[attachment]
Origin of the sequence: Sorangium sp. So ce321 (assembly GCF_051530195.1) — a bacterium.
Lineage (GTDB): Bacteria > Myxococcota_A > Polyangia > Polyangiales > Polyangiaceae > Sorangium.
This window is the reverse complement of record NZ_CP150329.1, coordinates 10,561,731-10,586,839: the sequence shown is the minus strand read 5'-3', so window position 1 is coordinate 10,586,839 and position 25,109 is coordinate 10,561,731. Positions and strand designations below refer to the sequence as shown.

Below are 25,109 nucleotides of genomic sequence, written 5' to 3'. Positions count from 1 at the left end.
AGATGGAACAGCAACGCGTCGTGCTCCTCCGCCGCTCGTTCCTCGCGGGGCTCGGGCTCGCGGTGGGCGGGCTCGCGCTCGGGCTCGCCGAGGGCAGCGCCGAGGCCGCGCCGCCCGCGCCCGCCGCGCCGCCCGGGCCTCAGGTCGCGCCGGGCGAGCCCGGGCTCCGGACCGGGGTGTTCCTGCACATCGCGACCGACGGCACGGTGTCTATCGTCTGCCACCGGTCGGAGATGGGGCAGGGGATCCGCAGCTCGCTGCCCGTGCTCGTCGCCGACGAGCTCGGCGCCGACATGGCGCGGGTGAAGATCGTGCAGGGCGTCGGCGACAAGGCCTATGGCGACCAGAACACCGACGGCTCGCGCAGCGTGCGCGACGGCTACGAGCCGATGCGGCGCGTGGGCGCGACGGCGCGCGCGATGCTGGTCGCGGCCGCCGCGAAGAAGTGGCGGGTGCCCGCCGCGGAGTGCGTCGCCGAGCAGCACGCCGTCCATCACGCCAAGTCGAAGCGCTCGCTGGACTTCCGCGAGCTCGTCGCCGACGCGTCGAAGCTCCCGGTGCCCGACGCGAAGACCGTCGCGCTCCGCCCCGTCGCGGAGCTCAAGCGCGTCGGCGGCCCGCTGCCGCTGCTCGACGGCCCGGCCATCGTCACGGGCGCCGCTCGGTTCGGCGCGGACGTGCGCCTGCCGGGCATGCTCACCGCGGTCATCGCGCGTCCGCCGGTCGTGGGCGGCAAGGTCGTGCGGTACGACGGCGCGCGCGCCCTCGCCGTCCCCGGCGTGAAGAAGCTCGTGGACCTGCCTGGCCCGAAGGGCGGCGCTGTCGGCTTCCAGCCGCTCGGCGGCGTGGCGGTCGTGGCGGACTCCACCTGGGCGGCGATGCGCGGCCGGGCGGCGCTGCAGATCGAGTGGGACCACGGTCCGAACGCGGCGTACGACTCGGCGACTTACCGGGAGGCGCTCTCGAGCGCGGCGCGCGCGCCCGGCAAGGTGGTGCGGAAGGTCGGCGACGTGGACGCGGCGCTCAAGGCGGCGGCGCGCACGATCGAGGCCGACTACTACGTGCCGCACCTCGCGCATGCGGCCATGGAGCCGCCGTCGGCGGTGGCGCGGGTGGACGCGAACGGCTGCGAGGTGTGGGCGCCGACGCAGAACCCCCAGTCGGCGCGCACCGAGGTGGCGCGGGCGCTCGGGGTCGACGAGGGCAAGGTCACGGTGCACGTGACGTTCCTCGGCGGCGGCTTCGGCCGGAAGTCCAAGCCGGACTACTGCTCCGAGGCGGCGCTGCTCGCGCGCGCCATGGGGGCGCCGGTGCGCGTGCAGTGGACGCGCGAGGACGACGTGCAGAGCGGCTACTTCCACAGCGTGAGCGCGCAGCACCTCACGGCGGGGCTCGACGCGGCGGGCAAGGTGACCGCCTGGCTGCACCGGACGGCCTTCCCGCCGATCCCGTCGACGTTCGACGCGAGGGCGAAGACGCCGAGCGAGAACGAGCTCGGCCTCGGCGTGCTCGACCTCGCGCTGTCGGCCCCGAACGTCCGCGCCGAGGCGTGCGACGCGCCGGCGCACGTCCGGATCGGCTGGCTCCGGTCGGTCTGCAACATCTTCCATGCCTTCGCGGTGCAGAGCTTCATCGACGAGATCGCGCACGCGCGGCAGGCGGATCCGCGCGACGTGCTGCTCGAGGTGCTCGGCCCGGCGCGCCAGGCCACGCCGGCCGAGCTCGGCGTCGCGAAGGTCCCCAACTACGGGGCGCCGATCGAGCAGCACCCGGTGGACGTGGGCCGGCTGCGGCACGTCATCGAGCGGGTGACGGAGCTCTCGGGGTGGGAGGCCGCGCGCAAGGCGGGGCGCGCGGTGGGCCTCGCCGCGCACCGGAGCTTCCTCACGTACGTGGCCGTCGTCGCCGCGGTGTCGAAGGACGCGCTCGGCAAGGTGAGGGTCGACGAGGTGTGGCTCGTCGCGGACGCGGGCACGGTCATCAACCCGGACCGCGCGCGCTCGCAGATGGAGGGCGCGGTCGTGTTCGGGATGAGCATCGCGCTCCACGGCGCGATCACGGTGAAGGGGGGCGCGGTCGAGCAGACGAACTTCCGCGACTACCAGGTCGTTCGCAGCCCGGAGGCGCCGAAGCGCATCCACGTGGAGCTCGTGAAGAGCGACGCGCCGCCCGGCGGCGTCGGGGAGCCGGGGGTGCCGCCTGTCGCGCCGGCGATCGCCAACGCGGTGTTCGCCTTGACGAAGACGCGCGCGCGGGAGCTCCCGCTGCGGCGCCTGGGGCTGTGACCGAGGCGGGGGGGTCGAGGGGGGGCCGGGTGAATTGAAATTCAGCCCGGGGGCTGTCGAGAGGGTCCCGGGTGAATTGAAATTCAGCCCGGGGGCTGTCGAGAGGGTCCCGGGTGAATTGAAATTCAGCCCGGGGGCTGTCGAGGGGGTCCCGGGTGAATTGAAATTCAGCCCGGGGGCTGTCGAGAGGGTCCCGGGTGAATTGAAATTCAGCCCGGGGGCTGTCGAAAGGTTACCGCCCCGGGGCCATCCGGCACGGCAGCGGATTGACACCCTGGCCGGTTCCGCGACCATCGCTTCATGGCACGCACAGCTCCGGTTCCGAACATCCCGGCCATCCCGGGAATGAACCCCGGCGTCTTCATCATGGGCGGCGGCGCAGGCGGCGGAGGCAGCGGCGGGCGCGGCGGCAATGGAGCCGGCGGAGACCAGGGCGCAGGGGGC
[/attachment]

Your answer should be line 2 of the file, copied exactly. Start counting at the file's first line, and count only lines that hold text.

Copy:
Lineage (GTDB): Bacteria > Myxococcota_A > Polyangia > Polyangiales > Polyangiaceae > Sorangium.